Skip to main content

Formula One and a Race for Patents That Will Never Cross the Finish Line

Posted by on Friday, February 9, 2024 in Blog Posts.

By Anjali Dhamsania

In the high stakes world of Formula One, where precision is measured in fractions of a second and innovation can mean the difference between victory and defeat, the automotive industry’s influence is undeniable. Much like the broader automotive sector, F1—the pinnacle of motorsport racing—serves as a showcase for cutting-edge technology and engineering prowess.[1] Covering a season spanning 25 races across the globe, the best engineers design prolific cars for the twenty best drivers in the world, who battle to win the world championship.[2] Every advantage in development is worth its weight in gold, with Grand Prix wins often decided by a matter of thousandths of seconds and millimeters.[3] Thus, it is not Lewis Hamilton, Max Verstappen, or Charles Leclerc who are winning the races for their teams, but the tireless work of the engineers in designing and developing the technology of the car.[4]

However, there’s a conspicuous absence when it comes to the realm of patenting within the Formula One ecosystem. Unlike its counterparts in the broader automotive industry, F1 teams rarely engage in the traditional practice of patenting their technological advancements.[5] This intriguing aspect raises a compelling question: Why does an industry so deeply rooted in technological innovation and fierce competition not prioritize patent protection for its groundbreaking advancements?

One might instinctively assume that patent protection would be the national resource for safeguarding F1 teams’ intellectual property, given that traditionally, a patent grants exclusive rights to inventive and “non-obvious” creations, providing a limited monopoly over their use.[6] This straightforward strategy would allow F1 teams to shield their groundbreaking advancements in car design, potentially gaining a decisive edge in terms of innovation through patent licensing.[7] However, F1 teams do not engage in patent wars, and the lack of registered patents is not a mere oversight, but rather intentional.[8] The regulatory framework established by the Fédération Internationale de l’Automobile (FIA)—the governing body of F1—prohibits the utilization of patents for strategic advantage.[9] This prohibition is not an arbitrary constraint, but a deliberate measure to preserve the essence of competition and keep the teams close in performance.[10] By disallowing teams to monopolize groundbreaking technologies, the FIA ensures that the racing remains inclusive, entertaining, and that every team has a fair shot at victory.[11]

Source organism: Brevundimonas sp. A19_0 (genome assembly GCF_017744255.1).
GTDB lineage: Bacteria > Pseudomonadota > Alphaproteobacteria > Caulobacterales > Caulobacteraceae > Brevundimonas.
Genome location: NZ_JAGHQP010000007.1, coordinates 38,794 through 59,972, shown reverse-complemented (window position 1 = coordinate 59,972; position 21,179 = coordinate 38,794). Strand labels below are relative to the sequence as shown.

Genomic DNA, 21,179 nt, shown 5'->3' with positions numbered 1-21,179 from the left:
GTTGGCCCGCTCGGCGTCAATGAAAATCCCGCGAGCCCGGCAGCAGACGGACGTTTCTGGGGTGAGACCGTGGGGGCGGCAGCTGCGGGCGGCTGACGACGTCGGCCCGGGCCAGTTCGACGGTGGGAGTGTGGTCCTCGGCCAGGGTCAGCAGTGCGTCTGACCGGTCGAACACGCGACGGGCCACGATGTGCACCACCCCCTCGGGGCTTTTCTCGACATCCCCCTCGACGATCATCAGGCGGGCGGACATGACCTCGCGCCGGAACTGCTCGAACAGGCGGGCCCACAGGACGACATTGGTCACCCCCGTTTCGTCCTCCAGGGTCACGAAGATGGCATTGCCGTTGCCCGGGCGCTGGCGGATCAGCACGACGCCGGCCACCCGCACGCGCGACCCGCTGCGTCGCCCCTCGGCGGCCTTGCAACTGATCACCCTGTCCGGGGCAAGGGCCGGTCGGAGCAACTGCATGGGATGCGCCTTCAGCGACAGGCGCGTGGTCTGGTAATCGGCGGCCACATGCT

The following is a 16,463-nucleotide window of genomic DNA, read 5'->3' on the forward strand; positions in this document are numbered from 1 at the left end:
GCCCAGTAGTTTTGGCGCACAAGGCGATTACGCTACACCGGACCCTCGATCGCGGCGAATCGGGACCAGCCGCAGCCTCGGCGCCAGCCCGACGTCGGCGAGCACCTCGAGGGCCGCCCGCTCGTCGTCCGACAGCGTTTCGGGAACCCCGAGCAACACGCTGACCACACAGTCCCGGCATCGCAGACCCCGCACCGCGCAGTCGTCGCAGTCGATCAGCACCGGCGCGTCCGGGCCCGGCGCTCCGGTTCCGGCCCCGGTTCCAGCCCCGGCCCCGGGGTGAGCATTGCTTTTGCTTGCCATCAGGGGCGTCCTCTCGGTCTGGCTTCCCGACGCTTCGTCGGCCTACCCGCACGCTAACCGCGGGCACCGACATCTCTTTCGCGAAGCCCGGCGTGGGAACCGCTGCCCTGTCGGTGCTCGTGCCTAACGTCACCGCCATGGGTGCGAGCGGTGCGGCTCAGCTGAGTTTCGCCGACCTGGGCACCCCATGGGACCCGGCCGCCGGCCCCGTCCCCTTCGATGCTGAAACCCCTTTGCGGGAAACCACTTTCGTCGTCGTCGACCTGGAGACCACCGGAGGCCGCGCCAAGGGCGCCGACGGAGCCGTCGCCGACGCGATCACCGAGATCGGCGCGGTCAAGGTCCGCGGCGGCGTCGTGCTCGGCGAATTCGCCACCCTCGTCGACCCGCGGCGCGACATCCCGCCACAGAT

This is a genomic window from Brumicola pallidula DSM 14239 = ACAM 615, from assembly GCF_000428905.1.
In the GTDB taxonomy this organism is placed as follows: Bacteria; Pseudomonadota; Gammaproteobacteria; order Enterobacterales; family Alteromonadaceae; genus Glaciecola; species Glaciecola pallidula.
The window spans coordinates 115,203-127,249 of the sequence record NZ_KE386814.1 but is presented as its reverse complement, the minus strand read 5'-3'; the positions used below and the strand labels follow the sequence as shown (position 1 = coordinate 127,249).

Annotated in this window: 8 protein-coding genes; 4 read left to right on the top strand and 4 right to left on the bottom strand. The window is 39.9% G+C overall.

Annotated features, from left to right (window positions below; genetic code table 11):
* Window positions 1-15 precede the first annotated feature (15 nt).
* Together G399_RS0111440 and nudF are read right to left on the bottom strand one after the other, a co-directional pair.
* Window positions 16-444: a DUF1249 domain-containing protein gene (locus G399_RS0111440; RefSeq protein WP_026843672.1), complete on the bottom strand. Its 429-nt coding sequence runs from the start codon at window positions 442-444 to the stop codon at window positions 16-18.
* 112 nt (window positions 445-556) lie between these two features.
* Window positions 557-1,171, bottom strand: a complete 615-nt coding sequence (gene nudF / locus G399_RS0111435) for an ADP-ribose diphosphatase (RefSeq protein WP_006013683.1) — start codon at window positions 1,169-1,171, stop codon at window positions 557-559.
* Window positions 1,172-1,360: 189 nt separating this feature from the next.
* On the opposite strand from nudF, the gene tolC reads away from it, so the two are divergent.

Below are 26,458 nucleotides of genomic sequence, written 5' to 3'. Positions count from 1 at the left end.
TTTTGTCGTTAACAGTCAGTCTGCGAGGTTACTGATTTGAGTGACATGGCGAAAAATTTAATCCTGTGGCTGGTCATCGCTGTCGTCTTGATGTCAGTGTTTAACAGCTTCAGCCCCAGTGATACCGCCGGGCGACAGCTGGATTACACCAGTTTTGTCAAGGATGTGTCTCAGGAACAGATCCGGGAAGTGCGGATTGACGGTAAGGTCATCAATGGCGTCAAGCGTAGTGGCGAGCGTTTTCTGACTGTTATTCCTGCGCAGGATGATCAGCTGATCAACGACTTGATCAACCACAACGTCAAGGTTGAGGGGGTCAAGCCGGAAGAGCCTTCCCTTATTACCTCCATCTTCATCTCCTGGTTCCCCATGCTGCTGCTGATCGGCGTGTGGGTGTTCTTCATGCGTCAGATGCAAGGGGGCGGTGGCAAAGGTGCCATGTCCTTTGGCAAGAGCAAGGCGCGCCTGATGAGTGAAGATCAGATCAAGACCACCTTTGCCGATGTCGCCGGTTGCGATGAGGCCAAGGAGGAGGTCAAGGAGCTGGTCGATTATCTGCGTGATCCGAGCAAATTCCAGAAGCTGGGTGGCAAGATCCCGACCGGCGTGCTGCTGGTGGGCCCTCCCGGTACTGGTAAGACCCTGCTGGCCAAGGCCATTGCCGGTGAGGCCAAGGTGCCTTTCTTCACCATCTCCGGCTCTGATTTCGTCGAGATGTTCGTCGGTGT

It is not just the FIA that is averse to patents. The F1 teams themselves would much rather lean on trade secrets to protect the valuable secrets of their car than to rely on patents.[12] Why? One reason is because in filing a patent, a team would have to reveal how they did what they did in excruciating detail; this would likely give other teams enough of an idea to work around the patent and figure out an alternative method of design.[13] Another reason, along similar vein to the FIA’s reasoning, is that the patent would lock in an advantage the other teams cannot access.[14] As one senior F1 engineer puts it, the frustrated teams will simply vote it out through the FIA Technical Working Group process by the end of the season.[15] And a third reason for the teams’ lack of patenting is that the racing world is extremely fast-paced; regulations change every year, throughout the year, with massive upheavals occurring every half decade or so.[16] The patenting process is too slow—it’s highly likely that by the time a team obtains patent protection, that invention is already obsolete or was publicly discovered by the remaining teams.[17]